A tiny beetle poses a huge threat to trees in South Africa
This article by Ida Wilson and Hilton Fryer requires an active response after reading it. Please follow the action steps listed at the end.
A minute exotic beetle that carries disease-causing fungi is threatening tree life in South Africa. This beetle bores holes into mostly the trunks of healthy, living trees where it cultivates a fungal garden to feed on. The beetle itself is small, and it does not feed on the host tree, but it rather feeds on the fungi that it cultivates in the tunnels it bores throughout the tree. Therefore, the beetle on its own holds little threat to the trees. The fungi, however, are tree disease-causing organisms (mostly belonging to the genus Fusarium) and a wide range of trees will become ill and may die when infected with these fungi.
The beetle-fungus pair was formally recorded for the first time in KwaZulu Natal in South Africa in 2017, but it is likely to have been here for a while before the first formal record. During the past few years that it has been present in South Africa, it has caused significant damage – mostly to thousands of urban trees that died in Johannesburg, but also to numerous other tree hosts spread widely throughout the whole of South Africa.
Read the full article here: PSHB IW HF Final 26 June
Major threat to all trees in South Africa
Residents of the Cape Town’s Helderberg area are requested to NOT prune, remove or cut down any London plane trees, oaks or liquidambers suspected of being infested by the invasive Polyphagous Shot Hole Borer (PSHB).
All trees suspected of being infested with PSHB MUST be reported to the City of Cape Town Invasive Species Unit and inspected before any action is taken.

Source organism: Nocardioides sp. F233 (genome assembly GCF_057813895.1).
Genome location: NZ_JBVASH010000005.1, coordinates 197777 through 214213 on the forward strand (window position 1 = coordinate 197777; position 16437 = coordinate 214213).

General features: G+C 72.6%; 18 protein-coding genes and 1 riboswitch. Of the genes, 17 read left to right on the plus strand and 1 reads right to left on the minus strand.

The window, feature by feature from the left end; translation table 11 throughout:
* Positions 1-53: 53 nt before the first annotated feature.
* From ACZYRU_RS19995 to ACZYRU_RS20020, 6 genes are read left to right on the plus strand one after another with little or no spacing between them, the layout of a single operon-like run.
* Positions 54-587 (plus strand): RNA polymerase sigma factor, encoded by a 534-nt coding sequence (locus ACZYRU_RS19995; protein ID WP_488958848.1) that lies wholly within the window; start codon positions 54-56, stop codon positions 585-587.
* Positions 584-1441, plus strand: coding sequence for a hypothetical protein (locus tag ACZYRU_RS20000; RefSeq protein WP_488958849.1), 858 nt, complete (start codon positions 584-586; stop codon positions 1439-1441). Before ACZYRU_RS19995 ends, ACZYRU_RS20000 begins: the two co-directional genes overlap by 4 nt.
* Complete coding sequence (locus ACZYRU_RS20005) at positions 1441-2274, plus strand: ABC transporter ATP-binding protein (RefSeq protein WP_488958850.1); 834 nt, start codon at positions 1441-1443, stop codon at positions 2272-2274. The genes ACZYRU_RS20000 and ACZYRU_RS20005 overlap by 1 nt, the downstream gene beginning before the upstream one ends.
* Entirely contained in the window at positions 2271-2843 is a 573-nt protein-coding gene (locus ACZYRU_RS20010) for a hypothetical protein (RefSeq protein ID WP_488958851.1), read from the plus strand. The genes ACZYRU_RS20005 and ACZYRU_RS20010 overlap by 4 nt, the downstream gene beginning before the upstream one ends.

Experience in Gauteng – where the PSHB infestation has been established for over two years – has shown that it is extremely important to dispose of infected wood by trained teams, who are following established removal protocols.
It is estimated that there are usually well over 100 000 PSHB beetles in a tree that has a single branch exhibiting signs of fusarium dieback.
Getting a private tree feller to cut down a tree and transport it on the back of a bakkie … will allow thousands of PSHB beetles to fly off the tree … as the dead wood is moved to a dump.
The City of Cape Town Invasive Species Teams are trained in vector pathways and how to clean equipment. They also know how to safely chip trees on site and remove the infected wood – under plastic – to designated sites for burning or solarisation.
HOW TO REPORT PSHB
The ISU has been inundated with requests for identification assistance and is unable to deal with reports coming in over the telephone.
Please assist the ISU by reporting your suspected PSBH invasion with a full dossier of images and information submitted via the website reporting tool: